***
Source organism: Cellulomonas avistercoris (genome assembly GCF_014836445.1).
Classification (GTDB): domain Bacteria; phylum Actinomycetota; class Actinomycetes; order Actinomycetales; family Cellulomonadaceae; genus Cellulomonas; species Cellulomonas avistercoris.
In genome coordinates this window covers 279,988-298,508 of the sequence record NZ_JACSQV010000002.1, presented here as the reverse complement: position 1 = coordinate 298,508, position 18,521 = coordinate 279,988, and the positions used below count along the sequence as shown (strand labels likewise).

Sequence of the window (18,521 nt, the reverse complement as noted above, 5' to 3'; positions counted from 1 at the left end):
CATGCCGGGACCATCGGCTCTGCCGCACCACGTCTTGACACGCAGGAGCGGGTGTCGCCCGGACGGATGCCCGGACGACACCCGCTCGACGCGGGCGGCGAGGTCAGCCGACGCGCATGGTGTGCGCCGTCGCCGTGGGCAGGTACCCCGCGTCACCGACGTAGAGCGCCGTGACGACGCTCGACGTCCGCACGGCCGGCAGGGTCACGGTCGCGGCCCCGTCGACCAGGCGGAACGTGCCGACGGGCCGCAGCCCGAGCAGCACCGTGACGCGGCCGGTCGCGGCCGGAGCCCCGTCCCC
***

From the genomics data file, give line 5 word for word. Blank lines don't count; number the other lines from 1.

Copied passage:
CATGCCGGGACCATCGGCTCTGCCGCACCACGTCTTGACACGCAGGAGCGGGTGTCGCCCGGACGGATGCCCGGACGACACCCGCTCGACGCGGGCGGCGAGGTCAGCCGACGCGCATGGTGTGCGCCGTCGCCGTGGGCAGGTACCCCGCGTCACCGACGTAGAGCGCCGTGACGACGCTCGACGTCCGCACGGCCGGCAGGGTCACGGTCGCGGCCCCGTCGACCAGGCGGAACGTGCCGACGGGCCGCAGCCCGAGCAGCACCGTGACGCGGCCGGTCGCGGCCGGAGCCCCGTCCCC